NGOs: "To protect nature and the climate, we must reform how bioenergy is treated in the EU’s Renewable Energy Directive"

5 November 2021

NGOs: "To protect nature and the climate, we must reform how bioenergy is treated in the EU’s Renewable Energy Directive"

The European Union’s (EU) Renewable Energy Directive (RED) enables Member States to subsidise energy derived from biomass (bioenergy). EU citizens paid out €10.3 billion to support bioenergy in 2018.

These subsidies are causing considerable harm to the climate, people and nature.

As part of the European Green Deal, the RED is being revised, providing the last opportunity for a long time to ensure it supports, rather than undermines, the EU’s climate and biodiversity ambitions.

The European Commission’s July 2021 proposed RED amendments do not address the key damage bioenergy causes to people, our health, nature and the climate. This position paper outlines how the EU can create a bioenergy policy that civil society and citizens can support.


EU bioenergy subsidies have dramatically increased the burning of forest biomass and agricultural crops for energy, harming people and leading to ecosystem destruction across the world. Such burning forces people off their land, destroys wildlife habitats, impacts food prices, makes our air toxic and considerably increases greenhouse gas emissions for decades to come.

The following issues are of particular concern:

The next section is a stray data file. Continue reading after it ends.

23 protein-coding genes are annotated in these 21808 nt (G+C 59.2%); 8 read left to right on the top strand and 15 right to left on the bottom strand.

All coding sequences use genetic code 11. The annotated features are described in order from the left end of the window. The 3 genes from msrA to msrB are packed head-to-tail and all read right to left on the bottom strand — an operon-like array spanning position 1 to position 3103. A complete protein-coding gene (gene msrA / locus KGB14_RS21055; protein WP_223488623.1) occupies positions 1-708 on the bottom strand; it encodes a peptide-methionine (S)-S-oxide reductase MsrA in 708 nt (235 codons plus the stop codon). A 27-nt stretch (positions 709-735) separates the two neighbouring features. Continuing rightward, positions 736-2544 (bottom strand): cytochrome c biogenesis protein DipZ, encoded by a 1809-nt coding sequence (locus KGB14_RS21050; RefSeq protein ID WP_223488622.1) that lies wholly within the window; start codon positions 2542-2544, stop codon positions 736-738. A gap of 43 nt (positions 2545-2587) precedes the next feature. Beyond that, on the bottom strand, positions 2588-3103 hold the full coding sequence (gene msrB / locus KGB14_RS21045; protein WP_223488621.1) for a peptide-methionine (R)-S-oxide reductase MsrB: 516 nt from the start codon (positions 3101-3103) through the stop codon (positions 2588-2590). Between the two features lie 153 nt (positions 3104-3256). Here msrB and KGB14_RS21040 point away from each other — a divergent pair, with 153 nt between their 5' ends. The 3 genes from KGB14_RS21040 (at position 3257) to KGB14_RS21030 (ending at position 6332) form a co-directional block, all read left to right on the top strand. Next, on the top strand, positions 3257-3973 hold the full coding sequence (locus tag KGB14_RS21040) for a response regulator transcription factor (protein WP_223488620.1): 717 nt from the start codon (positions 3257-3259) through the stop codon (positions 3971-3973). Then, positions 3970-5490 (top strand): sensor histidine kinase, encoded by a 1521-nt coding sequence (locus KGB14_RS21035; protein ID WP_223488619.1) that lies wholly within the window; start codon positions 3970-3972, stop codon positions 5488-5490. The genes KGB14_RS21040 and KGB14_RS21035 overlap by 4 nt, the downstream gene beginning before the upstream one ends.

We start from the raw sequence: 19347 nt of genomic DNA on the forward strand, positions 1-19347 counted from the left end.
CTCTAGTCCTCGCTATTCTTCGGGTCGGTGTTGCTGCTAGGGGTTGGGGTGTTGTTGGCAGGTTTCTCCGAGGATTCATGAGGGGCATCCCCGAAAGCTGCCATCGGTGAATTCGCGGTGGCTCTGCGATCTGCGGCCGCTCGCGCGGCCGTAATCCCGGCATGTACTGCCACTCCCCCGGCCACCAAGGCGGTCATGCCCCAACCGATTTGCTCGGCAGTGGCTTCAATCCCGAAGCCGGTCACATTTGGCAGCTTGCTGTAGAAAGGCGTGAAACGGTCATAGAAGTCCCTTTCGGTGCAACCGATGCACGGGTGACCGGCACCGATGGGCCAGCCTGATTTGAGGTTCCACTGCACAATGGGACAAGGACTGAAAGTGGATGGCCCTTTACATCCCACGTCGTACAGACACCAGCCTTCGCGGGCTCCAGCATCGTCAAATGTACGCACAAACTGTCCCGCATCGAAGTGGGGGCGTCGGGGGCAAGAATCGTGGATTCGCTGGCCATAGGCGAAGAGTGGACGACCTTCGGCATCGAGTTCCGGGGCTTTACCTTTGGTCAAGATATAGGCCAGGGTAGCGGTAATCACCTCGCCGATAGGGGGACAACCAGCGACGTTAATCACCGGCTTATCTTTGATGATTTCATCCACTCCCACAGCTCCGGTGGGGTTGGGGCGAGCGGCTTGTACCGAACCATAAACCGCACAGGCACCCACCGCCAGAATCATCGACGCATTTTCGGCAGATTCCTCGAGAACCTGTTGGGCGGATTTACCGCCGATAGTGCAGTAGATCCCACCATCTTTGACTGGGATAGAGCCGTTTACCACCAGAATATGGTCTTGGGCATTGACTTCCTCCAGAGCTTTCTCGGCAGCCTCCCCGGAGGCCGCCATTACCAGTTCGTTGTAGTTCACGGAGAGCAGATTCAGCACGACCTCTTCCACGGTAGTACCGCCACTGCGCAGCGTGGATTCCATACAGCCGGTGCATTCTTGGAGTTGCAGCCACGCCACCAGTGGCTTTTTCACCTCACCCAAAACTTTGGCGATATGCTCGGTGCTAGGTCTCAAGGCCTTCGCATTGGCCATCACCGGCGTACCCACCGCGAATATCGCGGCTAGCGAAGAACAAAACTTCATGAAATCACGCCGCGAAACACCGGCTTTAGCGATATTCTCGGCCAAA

• Burning biomass emits massive amounts of carbon dioxide (CO2).
  • Burning biomass toxifies the air.
  • Crop-based biofuels undermine food security and are worse for the climate than fossil fuels.
  • The RED’s forest biomass provisions undermine climate and biodiversity goals.
  • Biomass is not carbon neutral.
  • Forests are already under excessive pressure.

The European Commission proposal reflects a growing awareness of the problems, but still fails to propose meaningful remedies.


To be compatible with the European Green Deal ambitions, the RED must stop allowing public subsidies for forest biomass, stop allowing Member States to count it towards renewable energy targets, and phase out crop-based biofuels. Related reforms should be enacted in the LULUCF Regulation and the EU’s Emissions Trading System (ETS).

Specifically EU legislators should:

  • Remove forest biomass from the list of eligible fuels in the RED.
  • Stop treating biomass as a “zero carbon” fuel in the EU ETS.
  • Apply the cascading principle in a way that only allows biomass from wood product manufacturing and post-consumer wood (“secondary woody biomass”, excluding forestry residues) to count towards renewable energy targets if such materials cannot be turned into durable products.
  • Increase the target for land sector carbon removals in 2030 from the current 310 to 600 Megatons, as several studies have indicated.
  • Redirect bioenergy subsidies towards practices that store more carbon in forests, in full respect of ecological principles.
  • Reduce the target for greenhouse gas intensity reduction of the transport sector to maximise climate benefits, based on latest available science, to avoid driving the use of unsustainable fuels.
  • Stop counting crop-based biofuels, including from oilseed rape, cereals, energy crops and intermediate crops, towards RED targets.
  • End support for biofuels produced from palm oil and soy immediately. [...]

Read the rest of our reccomendations in the position paper.

Categories: News, NGO Statements, Bioenergy, European forests

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